And that’s not a new thought, because I know about the history of the whole thing. All TVs used to have integrated, really nice sound, dating back all the way to the 1940s and 50s. So it’s been a crazy journey. The first custom-built soundbar was called the Horizon because we wanted people to understand this beautiful horizon line. And nobody knew to call it a soundbar. They used to say, “Can I get that Horizon thing?” And it was five years before we even had a competitor in that hemisphere.
GEORGE: How did you come to partner with Sonos and Bose and Crestron and some of these other companies to create solutions for their products?
NOAH: Part of our vision at Leon has always been to mix art with audio and design with technology. We’re very open — when a great technology comes along, where you see a sea change, instead of pushing it away and trying to compete, we kind of like to embrace it. When Sonos came on the market, I remember the first time I met with them. Even trying to wrap your head around what it was going to mean to have a fully wireless system, not Bluetooth wireless, but actual wireless. And to this day they’re still continuing to innovate. Their software integration was so strong, and actually their speakers sound really good. But the design level and the design concentration wasn’t really integrating into the large-format houses that we are used to working on.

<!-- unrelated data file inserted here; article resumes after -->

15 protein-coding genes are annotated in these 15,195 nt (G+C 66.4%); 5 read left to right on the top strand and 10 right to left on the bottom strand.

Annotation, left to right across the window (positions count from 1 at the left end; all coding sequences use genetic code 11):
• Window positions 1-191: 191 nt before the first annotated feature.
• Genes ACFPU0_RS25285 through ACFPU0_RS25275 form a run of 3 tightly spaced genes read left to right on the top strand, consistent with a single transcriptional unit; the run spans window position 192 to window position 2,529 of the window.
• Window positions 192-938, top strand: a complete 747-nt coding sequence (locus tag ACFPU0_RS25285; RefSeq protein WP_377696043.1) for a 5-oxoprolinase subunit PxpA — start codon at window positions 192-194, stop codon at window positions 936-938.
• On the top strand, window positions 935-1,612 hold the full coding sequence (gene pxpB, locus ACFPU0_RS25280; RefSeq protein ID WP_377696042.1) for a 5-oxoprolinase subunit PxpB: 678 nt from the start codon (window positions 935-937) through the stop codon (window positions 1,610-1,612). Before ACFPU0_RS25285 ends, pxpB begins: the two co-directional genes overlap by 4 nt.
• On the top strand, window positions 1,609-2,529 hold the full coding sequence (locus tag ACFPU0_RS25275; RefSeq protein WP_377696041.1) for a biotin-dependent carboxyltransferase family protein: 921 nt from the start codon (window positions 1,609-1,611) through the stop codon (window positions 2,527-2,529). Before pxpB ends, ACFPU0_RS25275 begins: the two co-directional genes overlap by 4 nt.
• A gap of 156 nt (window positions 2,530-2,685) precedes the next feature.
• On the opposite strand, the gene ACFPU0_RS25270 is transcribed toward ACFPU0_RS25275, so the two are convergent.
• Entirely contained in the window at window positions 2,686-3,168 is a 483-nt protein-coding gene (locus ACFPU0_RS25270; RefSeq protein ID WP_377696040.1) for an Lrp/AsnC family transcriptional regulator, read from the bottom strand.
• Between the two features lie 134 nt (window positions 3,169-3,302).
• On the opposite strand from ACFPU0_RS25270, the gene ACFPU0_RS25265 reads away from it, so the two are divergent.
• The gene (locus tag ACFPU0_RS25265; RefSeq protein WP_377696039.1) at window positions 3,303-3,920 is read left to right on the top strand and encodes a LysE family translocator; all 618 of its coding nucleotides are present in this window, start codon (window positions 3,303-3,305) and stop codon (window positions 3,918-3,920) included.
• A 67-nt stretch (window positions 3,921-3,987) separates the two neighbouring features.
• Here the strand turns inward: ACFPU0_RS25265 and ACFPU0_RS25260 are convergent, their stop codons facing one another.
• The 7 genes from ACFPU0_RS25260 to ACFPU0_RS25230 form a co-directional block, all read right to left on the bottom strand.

Our cultures were similar in that we both love design, we both love art, we both love music. And so we thought, “What would it look like to give Sonos that same integrated look as it does with the integrated technology?” And it created that perfect balance. Our mission at Leon is balance by design. So let’s personalize with people. Let’s add the natural materials, let’s allow them to hang it on the wall without seeing wires. Let’s customize a grille to make it look like it’s integrated with the TV and it’s not a separate part. And going as far as, let’s add it into a sculpture or a piece of art to make it completely a new system that you can buy for your house.